In the short long term (I love oxymorons), there are a few things you can be more aware of while doing the heavy work and even going forward. In terms of wrist position, your "neutral" position is when your thumbs point forward. Having your palms facing forward or behind you is actually a flexed position for your wrists, the least stress is when our palms are facing your side. I mention this because when you hold your hand in that position, you can see the natural position of the wrist, upright and not leaning in or out (if your know fitness jargon, the wrist is not in flexion or extension). This is the strongest position for your wrist because it's in a neutral position and the stabilizer ligaments can stabilize at minimal length. In order to protect your shoulder, imagine you are holding a stick in both hands and you snap it in half, putting your wrists into a neutral position. When you feel your shoulder suck down into the socket, that's all "packing your shoulder" and you are allowing the stabilizers (your rotator cuff) to do their job without being compromised. If you have the mobility to use your shoulders in this position, you will actually feel a lot stronger. To avoid hyperextending your elbows, try to keep a slight bend in them when holding something heavy. We had a lot of sore elbows during my EMT training because people kept their arms completely straight during traction spliting.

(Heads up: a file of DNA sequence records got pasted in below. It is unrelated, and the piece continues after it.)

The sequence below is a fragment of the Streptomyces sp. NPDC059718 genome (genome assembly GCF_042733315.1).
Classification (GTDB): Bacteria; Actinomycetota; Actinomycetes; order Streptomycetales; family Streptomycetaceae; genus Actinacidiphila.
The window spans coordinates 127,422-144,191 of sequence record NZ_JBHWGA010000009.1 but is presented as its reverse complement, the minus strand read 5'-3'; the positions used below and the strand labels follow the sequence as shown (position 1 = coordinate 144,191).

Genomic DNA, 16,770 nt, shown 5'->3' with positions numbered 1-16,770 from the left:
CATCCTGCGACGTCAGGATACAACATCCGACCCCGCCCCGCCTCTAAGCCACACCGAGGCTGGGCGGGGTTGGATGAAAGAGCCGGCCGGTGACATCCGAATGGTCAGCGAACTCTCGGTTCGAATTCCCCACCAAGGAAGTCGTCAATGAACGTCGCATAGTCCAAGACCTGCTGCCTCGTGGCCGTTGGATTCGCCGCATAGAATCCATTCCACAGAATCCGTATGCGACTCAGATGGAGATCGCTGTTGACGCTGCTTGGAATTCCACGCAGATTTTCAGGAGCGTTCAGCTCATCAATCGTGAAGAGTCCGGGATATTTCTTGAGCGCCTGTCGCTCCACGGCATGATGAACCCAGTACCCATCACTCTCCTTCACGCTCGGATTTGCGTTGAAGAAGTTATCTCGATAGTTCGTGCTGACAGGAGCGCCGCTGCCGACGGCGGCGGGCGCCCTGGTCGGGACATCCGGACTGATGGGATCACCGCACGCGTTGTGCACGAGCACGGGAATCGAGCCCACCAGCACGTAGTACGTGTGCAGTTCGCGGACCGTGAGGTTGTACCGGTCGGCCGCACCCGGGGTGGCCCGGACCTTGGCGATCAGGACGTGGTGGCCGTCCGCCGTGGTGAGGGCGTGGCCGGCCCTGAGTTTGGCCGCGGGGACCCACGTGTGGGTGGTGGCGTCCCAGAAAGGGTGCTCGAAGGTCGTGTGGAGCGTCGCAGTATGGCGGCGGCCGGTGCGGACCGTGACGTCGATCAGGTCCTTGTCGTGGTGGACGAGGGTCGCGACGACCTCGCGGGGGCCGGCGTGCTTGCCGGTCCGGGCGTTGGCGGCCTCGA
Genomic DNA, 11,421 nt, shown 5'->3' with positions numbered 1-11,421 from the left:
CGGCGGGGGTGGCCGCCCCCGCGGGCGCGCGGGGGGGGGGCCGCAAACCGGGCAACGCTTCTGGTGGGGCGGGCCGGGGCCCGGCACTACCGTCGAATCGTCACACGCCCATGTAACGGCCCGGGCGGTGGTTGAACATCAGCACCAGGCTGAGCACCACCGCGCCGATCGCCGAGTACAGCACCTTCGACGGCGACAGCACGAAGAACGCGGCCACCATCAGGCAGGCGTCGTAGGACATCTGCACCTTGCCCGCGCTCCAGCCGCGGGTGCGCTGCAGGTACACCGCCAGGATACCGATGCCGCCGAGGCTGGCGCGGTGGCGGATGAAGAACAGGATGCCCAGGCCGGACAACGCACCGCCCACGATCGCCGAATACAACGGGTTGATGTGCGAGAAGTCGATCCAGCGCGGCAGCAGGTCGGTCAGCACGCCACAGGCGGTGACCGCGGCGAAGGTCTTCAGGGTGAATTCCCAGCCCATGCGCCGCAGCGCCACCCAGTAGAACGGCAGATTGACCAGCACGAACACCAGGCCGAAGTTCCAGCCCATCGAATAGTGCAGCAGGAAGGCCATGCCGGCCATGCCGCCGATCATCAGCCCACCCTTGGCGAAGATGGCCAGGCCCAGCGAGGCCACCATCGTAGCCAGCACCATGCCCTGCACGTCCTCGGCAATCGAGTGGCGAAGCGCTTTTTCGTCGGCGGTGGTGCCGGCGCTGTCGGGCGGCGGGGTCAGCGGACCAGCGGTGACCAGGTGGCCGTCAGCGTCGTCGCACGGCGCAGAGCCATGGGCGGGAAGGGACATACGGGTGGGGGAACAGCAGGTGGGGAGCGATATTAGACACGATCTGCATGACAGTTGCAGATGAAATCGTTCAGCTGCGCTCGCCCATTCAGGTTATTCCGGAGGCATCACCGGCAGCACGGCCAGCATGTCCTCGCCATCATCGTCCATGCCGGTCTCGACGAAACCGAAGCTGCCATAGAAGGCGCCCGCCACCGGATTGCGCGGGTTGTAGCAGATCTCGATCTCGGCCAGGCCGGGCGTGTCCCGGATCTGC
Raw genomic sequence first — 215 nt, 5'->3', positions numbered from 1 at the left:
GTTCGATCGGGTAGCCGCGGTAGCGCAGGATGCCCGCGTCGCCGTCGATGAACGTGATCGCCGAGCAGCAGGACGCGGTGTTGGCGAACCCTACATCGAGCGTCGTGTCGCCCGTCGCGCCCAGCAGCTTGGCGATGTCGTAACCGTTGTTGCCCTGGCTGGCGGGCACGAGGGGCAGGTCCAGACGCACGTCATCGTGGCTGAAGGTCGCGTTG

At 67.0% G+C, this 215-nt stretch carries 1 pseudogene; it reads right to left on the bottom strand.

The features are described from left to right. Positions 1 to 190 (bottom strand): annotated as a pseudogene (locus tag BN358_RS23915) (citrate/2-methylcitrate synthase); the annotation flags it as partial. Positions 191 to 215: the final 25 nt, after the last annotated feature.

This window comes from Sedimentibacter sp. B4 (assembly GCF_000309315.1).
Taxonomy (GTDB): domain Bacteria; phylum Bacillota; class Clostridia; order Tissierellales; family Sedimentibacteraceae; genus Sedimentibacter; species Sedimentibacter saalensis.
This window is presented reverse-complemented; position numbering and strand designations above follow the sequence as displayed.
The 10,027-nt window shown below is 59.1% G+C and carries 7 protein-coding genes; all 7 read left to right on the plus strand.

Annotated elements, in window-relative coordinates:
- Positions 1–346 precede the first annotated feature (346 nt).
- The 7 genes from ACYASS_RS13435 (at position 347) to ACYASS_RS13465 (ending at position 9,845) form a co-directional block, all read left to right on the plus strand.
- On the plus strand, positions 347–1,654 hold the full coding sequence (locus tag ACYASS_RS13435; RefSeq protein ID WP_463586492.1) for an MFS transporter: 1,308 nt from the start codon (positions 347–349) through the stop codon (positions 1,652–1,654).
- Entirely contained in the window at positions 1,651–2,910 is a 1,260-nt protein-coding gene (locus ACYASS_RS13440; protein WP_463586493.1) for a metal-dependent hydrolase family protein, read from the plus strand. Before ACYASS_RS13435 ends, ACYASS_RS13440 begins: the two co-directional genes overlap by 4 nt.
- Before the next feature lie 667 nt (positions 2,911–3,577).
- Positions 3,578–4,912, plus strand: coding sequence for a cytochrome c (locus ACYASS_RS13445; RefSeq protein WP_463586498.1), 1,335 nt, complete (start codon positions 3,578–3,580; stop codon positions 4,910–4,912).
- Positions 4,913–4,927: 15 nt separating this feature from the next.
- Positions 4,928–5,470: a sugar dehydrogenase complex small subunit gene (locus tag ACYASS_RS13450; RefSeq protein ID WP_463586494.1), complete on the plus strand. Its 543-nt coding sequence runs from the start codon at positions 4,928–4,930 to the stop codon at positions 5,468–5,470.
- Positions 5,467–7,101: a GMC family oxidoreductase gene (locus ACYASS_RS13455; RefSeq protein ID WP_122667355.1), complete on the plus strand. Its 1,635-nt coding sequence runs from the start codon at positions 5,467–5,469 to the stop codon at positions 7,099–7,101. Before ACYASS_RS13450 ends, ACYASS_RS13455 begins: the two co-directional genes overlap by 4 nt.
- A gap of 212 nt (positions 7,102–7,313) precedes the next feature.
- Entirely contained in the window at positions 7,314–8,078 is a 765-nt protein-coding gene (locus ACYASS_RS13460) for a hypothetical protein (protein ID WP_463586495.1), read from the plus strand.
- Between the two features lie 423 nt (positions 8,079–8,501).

Lifting heavy weights, even doing partial reps and isometrics, can help strengthen your stabilizers long term but that won't help much today. Keep on keepin on and try to keep good form and eventually the crap work will be done.
on July 14, 2010
at 02:47 PM
Do some mobility work. MDA did a series of posts on joint mobility that served as a good introduction. If you have the money/time/energy, I would suggest you check out Magnificent Mobility and Inside Out. These guys know their stuff. You can also find a lot of this information for free by Googling "Eric Cressey site:tmuscle.com" or "Starrett site:crossfit.com". Take a minimum of 10 minutes a day to do some mobility work. You will feel a HUGE difference.
Ice after any activity that causes joint pain. I dislike ice packs. Here's what I do: wrap a kitchen towel around a large ice cube. Leave half the cube exposed. Rub the ice on your joint for 5 mins, using the back end of the towel to wipe off the water as the ice melts. Repeat every 2 hours, up to 5 times a day depending on how sore your joints are.